Everyone’s spine is curved, but some people have an abnormal curvature of the spine. Normal curvature of the spine gives your body strength and flexibility, but certain conditions can make the spine curve in ways that can cause a lasting impact on your life.
Before looking at the ways that abnormal curvature of the spine can affect your life, and the ways that it can be treated, let’s take a look at some of the types of curvature that one might encounter.
What are the types of spine curvature disorders?
Generally speaking, there are three types of spine curvature disorders, identified by which part of the spine is abnormally curved.
- Lordosis: An abnormal inward curvature of the spine in the lower back is called lordosis, but is sometimes referred to as “swayback.”
- Kyphosis: An abnormal outward curvature of the spine in the upper back is called kyphosis. This causes a slouched appearance and is sometimes referred to as “hunchback.”
- Scoliosis: A lateral curvature of the spine is known as scoliosis. This is a condition where the spine curves sideways.
What causes curvature of the spine?
The causes of an abnormal spinal curve vary by type.
Lordosis may be caused by spondylolisthesis, which we explain, “occurs when one vertebra slips forward relative to another.” It may also be caused by osteoporosis, obesity, or even a tumor.
Kyphosis might be caused by spinal arthritis, which is a “breakdown of the vertebrae” that “is part of the normal aging process, but for some people, it can result in debilitating stiffness and pain or lead to more serious spinal conditions.” WebMD explains that Kyphosis can also be caused by poor posture, congenital conditions affecting the spine, diseases of the spinal cord, and more.
Scoliosis is equally complex. Doctors aren’t sure what causes this type of spinal curvature. As we explain on our Desert Spine & Scoliosis Center of Arizona website, “most cases of non-degenerative scoliosis develop during adolescence for unknown reasons (the medical term for this is idiopathic), although the condition does appear to have a genetic component.”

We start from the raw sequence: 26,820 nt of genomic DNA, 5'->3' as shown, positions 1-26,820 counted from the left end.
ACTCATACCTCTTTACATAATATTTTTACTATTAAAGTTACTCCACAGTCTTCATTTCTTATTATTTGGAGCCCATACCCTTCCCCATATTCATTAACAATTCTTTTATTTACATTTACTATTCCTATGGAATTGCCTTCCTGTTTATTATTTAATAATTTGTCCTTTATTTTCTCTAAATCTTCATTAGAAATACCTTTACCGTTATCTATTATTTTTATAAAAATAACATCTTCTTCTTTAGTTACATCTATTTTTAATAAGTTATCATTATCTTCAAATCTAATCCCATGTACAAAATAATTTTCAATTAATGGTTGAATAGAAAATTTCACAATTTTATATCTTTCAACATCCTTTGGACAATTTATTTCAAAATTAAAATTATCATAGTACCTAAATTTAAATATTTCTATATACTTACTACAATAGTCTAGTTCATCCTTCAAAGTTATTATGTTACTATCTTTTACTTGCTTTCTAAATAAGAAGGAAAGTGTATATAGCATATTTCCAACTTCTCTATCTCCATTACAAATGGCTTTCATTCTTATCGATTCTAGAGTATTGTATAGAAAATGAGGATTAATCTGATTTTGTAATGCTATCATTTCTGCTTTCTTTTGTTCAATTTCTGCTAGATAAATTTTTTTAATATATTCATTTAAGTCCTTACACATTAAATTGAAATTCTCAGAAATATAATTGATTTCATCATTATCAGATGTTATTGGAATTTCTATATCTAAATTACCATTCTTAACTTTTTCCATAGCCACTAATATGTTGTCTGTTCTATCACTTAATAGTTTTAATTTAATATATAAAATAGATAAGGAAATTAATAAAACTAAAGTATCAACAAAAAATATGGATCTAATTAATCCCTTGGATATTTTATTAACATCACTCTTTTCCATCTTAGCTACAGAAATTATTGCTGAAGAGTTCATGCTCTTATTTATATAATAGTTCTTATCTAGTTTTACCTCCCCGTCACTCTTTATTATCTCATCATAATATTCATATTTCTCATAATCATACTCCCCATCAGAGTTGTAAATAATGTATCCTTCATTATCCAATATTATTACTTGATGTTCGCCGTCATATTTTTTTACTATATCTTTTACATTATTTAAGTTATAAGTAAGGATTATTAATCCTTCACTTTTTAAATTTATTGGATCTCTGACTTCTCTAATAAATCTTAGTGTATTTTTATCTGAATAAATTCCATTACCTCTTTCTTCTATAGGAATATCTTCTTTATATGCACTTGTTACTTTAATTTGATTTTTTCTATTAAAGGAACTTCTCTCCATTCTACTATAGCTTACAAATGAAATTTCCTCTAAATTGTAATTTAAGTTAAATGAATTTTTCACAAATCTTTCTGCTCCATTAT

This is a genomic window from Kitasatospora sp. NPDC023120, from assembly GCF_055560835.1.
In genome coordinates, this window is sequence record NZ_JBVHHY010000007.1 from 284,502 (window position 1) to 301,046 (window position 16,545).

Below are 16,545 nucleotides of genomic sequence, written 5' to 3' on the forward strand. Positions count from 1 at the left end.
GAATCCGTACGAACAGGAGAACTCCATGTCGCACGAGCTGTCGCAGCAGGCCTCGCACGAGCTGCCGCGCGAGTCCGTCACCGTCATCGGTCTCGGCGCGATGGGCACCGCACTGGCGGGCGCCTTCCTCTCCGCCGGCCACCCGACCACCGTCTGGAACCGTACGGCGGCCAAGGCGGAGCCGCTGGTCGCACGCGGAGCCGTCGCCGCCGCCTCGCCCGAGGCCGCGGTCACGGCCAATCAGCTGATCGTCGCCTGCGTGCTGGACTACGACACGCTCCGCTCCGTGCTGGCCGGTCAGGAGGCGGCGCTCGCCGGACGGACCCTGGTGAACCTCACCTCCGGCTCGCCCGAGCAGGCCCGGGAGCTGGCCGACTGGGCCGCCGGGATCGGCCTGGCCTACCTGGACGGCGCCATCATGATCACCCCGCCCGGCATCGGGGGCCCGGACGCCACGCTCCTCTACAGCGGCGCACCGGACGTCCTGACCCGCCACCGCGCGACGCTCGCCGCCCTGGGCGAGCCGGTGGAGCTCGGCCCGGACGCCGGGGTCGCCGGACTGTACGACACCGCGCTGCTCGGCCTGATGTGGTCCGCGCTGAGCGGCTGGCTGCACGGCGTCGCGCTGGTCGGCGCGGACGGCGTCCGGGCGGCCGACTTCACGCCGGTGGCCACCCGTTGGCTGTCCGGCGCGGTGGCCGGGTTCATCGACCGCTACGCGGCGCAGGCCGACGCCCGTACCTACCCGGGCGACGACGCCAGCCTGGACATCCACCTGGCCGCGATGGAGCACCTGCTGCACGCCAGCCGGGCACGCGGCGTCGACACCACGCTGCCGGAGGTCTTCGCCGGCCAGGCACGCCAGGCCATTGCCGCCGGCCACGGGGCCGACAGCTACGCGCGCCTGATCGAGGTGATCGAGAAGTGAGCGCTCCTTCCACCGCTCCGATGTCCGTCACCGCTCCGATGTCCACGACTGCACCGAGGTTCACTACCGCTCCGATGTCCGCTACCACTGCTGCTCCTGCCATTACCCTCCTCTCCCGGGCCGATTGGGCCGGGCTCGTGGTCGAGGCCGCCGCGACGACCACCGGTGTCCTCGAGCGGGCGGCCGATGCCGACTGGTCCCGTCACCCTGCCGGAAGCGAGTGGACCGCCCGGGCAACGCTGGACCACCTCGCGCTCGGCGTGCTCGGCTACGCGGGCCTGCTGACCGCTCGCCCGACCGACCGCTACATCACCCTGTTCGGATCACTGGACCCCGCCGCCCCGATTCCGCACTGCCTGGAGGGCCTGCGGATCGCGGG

How the Curvature of the Spine Affects Your Life
As we said above, the gentle curves of the spine are biologically meant to give you strength and flexibility. Abnormal curvature of the spine can cause problems that range from barely noticeable to debilitating.
All of the types of curvature of the spine that we have mentioned may cause back pain. Lordosis might cause pain in the lumbar spine, while kyphosis might cause pain in the cervical spine.
Scoliosis may cause no pain at all, especially in children, while the adult form called adult degenerative scoliosis, is more frequently accompanied by pain. The Mayo Clinic explains, “People who had scoliosis as children may be more likely to have chronic back pain as adults, especially if their abnormal curves are large and untreated.”
Abnormal curvature of the spine can cause breathing problems. As The Mayo Clinic puts it, “in severe scoliosis, the rib cage may press against the lungs, making it more difficult to breathe.”
The same is true for the other forms of spinal curves, which can place pressure on the ribs and lungs.
Lateral curvature of the spine, especially adult scoliosis caused by arthritis, will often cause fatigue. Similarly, the exaggerated curvature of lordosis or kyphosis can cause, or be caused by weakened back muscles, making many forms of activity more difficult.
Similarly, weakened muscles may cause balance problems across all forms of abnormal curvature of the spine.
Numbness or Tingling
The curving of the spine can cause problems with the spinal column itself, disrupting or compressing the nerves and causing numbness or tingling in the extremities.
How are spine curvature disorders treated?
Each body is different, and every cause of curvature of the spine is unique. That means that there is no one-size-fits-all approach to treating scoliosis’ abnormal lateral curvature of the spine or any other condition. We recommend talking to your doctor if you think you have any of these conditions.
At Desert Spine & Scoliosis Center of Arizona, our approach depends on severity and symptoms. For scoliosis particularly, for both adolescent and adult cases, the continuum of treatment is:
- Wait and see: For most patients without debilitating symptoms, the best approach is to monitor symptoms. Depending on the age of the patient, pain medication and physical therapy may be good options.
- Try a brace: Braces may be employed to help support the back and relieve discomfort.
- Surgery: As a last resort, surgery may be recommended.
If you suspect that you may have a curvature of the spine, Find relief today! Book a consultation.